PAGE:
A letter from William Whyte, the general superintendent for the CPR in Winnipeg, published in the February 6, Free Press, claimed the real facts about the “wheat blockade” had not been revealed to the public. Whyte said  he had instructed CPR agents at all stations to report the amount of wheat on hand, when railcars were short and when farmers were unable to unload their grain.
According to the reports from the agents, the only “inconveniences” were on the Pembina section west of Manitou, which resulted from the “want” of elevators. If complaints were arising it was because unloading wheat from wagons and sleighs into railcars was a slow process, claimed Whyte.
“The reason of there not being more elevators in the province is no doubt the same as the reason for this company not having sufficient cars and engines to move the wheat as fast as it is offered for shipment; and that is the exceptionally large harvest, which will, when the whole crop has been shipped, be found to be about four times greater than the previous year.”
Whyte said when the extent of the harvest became known, the company began building and leasing more train engines. And if the weather had not been severe around the north slope of Lake Superior in December and January, “there would, I am confident, have been no trouble in supplying all the cars required and promptly transporting them when loaded to their objective.”
The CPR was also in the process of erecting a “warehouse” in conjunction with a British syndicate “at Fort William capable of three quarters of a million bushels in order to allow the farmers to market their grain.”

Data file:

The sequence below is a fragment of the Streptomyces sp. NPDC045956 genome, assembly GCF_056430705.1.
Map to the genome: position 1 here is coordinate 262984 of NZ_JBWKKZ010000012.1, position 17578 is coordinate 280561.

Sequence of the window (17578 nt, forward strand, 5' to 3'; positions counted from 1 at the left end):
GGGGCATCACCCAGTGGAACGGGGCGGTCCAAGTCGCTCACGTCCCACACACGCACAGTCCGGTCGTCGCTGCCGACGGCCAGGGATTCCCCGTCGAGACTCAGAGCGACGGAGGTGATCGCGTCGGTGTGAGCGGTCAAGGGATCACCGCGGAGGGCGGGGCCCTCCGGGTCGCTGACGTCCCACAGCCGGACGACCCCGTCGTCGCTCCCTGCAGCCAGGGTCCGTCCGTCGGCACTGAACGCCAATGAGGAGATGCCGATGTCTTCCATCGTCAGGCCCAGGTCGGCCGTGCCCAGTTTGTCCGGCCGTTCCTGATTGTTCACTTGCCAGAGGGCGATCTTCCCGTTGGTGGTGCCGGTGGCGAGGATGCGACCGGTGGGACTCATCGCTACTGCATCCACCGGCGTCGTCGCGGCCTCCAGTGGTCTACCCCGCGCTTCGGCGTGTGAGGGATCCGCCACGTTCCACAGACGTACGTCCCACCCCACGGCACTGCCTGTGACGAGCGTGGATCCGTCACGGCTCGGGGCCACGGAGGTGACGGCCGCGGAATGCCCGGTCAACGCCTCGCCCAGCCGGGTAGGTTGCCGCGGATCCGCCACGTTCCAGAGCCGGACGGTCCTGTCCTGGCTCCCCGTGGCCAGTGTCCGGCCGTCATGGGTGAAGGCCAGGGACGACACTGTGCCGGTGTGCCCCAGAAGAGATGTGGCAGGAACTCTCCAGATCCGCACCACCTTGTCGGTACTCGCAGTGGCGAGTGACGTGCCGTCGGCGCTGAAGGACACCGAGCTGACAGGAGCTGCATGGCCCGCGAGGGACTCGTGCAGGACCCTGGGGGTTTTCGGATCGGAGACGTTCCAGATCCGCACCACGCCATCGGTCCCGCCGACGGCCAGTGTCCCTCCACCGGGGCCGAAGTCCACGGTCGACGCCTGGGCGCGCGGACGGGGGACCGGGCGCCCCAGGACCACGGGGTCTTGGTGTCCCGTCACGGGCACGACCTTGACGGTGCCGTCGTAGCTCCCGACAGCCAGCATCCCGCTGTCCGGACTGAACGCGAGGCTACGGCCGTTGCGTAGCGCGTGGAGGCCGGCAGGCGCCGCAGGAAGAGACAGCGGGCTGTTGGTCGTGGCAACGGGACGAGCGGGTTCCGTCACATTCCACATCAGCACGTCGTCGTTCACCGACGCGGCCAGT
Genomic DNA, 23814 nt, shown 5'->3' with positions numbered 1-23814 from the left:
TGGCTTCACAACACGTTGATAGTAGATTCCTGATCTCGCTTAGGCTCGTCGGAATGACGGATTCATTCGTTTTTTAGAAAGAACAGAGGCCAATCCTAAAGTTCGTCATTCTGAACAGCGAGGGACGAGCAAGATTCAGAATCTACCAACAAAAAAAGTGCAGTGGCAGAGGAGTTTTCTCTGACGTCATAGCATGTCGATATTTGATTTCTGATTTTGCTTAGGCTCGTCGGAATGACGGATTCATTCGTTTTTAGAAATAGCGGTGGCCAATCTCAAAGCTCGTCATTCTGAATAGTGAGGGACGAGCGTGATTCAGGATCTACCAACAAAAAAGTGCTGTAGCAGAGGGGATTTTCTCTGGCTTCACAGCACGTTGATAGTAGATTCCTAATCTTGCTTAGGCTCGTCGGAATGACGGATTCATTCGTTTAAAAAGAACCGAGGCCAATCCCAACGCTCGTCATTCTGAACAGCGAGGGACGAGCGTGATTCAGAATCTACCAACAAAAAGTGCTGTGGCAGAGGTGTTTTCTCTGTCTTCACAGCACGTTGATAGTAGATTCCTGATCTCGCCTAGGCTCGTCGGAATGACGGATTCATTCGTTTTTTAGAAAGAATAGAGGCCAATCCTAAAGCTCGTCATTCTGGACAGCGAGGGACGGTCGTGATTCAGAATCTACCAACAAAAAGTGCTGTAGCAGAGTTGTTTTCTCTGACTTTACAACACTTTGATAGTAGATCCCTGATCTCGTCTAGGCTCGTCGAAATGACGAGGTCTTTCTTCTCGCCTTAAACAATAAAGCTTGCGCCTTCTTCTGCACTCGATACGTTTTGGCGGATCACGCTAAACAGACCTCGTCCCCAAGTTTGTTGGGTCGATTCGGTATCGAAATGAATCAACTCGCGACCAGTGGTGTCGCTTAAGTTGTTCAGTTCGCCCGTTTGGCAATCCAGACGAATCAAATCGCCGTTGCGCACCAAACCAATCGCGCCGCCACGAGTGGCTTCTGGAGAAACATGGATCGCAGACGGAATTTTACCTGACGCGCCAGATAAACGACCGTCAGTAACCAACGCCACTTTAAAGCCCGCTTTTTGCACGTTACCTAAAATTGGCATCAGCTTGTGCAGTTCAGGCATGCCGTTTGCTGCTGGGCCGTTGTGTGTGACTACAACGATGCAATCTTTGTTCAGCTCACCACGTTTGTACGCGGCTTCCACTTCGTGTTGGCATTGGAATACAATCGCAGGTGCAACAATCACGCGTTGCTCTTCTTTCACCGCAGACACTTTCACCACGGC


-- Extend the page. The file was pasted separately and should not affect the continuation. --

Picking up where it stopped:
Yet, by his own admission, the CPR was only supplying 40 cars to 46 points in the province, and that 100,000 bushels of wheat was still awaiting shipment.
Charles Napier Bell, the secretary of the Winnipeg Board of Trade, said his sources — wholesalers, implement dealers and leading men in communities across the province — disputed the findings of the CPR. He claimed railroad employees were threatening grain dealers and rural merchants to keep them quiet about the worsening situation.
“The CPR (employees) have it in their power to commercially kill any merchant or grain dealer, and that is why the grain dealers have refrained from appearing in the matter” (Brandon Weekly Sun, February 23, 1888).
Even Eastern Canadian newspapers began to criticize the CPR and its methods. The Montreal Witness on February 17 declared that William Cornelius Van Horne, the president of the CPR, was using swagger and bluff to answer the complaints of the Winnipeg Board of Trade.
A commentary in the newspaper expressed the opinion that: “The Canadian Pacific company’s reply to the complaint of the Winnipeg Board of Trade declaring the reports of the shortage of cars to be a gross exaggeration is an interesting effort to make the best of a very bad case ...
“There are on the Montreal Corn Exchange men who ordered shipments from Winnipeg in the end of November, two months and a half ago, and they have not received the stuff yet. The grain dealers and millers of Montreal, as well as all connected with Manitoba in business ways, whether ‘Conservative’ or ‘Liberal,’ know the truth regarding the railway situation in the Northwest. They know that there has simply been an utter breakdown in the transportation service and that nothing but the abolition of (the) monopoly will meet the requirements of the situation.”
Similar to those based in Winnipeg, rural merchants were also suffering the effects of the blockade. At Glenboro, merchants reported stockpiling wheat outside their stores and on the street that couldn’t be sold. The same merchants were told by farmers that they would settle their store accounts when they were able to sell their wheat.
(Next week: part 4)